Getting on with the boss

Want a super relationship with your boss? Then learn how to manage them properly, says award-winning writer Adeline Iziren

Helen Sears has a great relationship with her boss Graham Lancaster. Key to its success is Helen’s ability to manage Graham. No, she doesn’t order him about, but rather than passively responding to his demands, she works in partnership with him, and that way mutually beneficial goals are achieved. Helen learnt how to manage after she found herself working ridiculously long hours as a PA for her previous boss. ‘He wasn’t organised and neither was I, so it was no surprise that he would give me work to do at 6pm,’ she recalls. ‘I should have been managing him, that way working life would have been easier for both of us.’

After Helen started managing her old boss they enjoyed a much better relationship. ‘Getting inside the bosses skin and being proactive made the job more interesting,’ says Helen.

Now Helen applies the same strategy with Graham, chairman of public relations company Biss Lancaster. So what’s the secret of managing the boss successfully? ‘Don’t be frightened to say no and explain why you are saying no,’ says Helen. ‘Be honest and open and come up with new ideas. The boss may have worked a certain way for years and it may no longer be working, have the confidence to encourage him to try working a different way.’

You can also manage your boss effectively by getting to know the company inside out. Not only will your knowledge be useful in dealing with clients, which will in turn make your boss very proud, it could also open doors for you. Helen’s knowledge of the company helped her to spot a niche for herself. After starting with the company as a PA, she realised she could use her French degree marketing the business to France. Now she is the company’s first International Marketing and New Business Coordinator.

Managing the boss isn’t just for PAs. Employees everywhere will find it makes working life infinitely more rewarding. Treat your boss as your most important customer and you’ll soon find out.

Perhaps the best way to start managing your boss is to build a relationship with them. Meet their needs by getting to know and understand them at a deep level. Find out what is important to them and what motivates them. This will enable you to help them achieve their goals. As you build the relationship make sure your boss is aware of your needs.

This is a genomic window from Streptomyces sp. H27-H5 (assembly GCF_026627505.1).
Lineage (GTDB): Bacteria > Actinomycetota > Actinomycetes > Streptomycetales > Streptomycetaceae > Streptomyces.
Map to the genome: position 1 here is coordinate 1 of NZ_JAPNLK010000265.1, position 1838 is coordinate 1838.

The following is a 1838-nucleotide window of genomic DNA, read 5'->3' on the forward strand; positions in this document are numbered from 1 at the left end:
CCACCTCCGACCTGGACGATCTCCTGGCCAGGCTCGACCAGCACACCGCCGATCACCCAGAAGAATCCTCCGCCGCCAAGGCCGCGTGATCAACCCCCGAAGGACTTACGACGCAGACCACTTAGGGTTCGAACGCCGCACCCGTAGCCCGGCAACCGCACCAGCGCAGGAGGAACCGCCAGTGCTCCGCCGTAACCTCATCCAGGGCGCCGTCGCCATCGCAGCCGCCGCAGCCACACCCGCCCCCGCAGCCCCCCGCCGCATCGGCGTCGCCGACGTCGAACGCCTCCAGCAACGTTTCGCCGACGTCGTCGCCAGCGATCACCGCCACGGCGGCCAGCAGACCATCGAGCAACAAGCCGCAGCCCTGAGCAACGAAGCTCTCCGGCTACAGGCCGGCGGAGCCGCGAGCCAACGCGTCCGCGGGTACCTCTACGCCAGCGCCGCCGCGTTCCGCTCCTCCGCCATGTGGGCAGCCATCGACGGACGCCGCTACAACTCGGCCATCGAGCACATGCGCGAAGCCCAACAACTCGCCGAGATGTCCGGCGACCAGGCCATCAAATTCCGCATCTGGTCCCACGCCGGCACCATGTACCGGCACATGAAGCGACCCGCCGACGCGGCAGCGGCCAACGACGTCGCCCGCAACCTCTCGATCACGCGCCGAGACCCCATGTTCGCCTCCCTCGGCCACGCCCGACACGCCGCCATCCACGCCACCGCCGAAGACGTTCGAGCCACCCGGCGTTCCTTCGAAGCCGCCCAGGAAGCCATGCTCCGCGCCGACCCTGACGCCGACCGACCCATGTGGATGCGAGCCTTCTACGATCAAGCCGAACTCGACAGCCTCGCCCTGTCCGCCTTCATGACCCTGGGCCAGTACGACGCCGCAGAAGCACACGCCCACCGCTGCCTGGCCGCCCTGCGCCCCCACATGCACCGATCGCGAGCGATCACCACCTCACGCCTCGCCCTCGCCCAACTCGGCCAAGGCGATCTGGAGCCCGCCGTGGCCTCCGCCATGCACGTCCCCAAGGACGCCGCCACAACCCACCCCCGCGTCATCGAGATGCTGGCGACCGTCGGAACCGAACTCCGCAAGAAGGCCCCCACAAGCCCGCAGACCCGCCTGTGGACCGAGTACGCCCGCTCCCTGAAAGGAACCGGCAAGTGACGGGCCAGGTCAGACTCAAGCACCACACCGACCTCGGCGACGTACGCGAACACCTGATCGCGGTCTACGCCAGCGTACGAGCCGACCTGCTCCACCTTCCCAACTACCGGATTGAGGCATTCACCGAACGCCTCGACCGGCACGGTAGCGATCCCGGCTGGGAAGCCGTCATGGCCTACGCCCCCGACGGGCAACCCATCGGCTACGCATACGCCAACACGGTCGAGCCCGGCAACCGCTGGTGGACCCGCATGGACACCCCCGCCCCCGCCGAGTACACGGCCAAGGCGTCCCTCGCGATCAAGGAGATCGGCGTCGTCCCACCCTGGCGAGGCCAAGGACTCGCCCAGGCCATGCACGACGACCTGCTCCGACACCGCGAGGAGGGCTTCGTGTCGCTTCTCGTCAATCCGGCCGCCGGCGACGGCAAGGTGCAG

Do you want opportunities to grow and develop in the company? Do you want more flexible working? Then let them know that. The relationship will benefit enormously from informal get-togethers over lunch from time to time. This may seem daunting, but as recruitment consultant Diane Domeyer says: ‘Many employees may feel uncomfortable asking a boss to lunch, but executives would actually encourage an invitation from a member of staff.’

Let’s face it, not all bosses are ideal, and not all will respond to your wholehearted devotion. If yours is prone to take all the credit for your hard work, as Melanie Griffith’s character found in the 1980s hit film Working Girl, then adopt a different approach. ‘Keep records of any memos or conversations you have with your boss, so that you can prove, that those great ideas have been initiated by you,’ writes Sandi Mann in Manage Your Boss (Hodder & Stoughton).

Sandi also recommends you obtain some external piece of evidence, such as a dated proposal or letter from a customer, to back up your brilliance, otherwise it is easy for your boss to belittle your achievement.

Another option is simply to bypass your boss. ‘A memo to head office or to the executive of the board might be best if you’ve got something outstanding to report, but remember to mention your boss in a positive way to deflect the inevitable unfavourable response from him to your actions.’

Hopefully your boss is a reasonable one like Helen’s. ‘He’s always been very interested in people development and we get on really well,’ she confides. Helen is so encouraged by his support that recently she entered him in Pathfinders Media Boss of the Year Competition, which he won. Managing your boss is not just about making life easier for you – there’s something in it for both of you.

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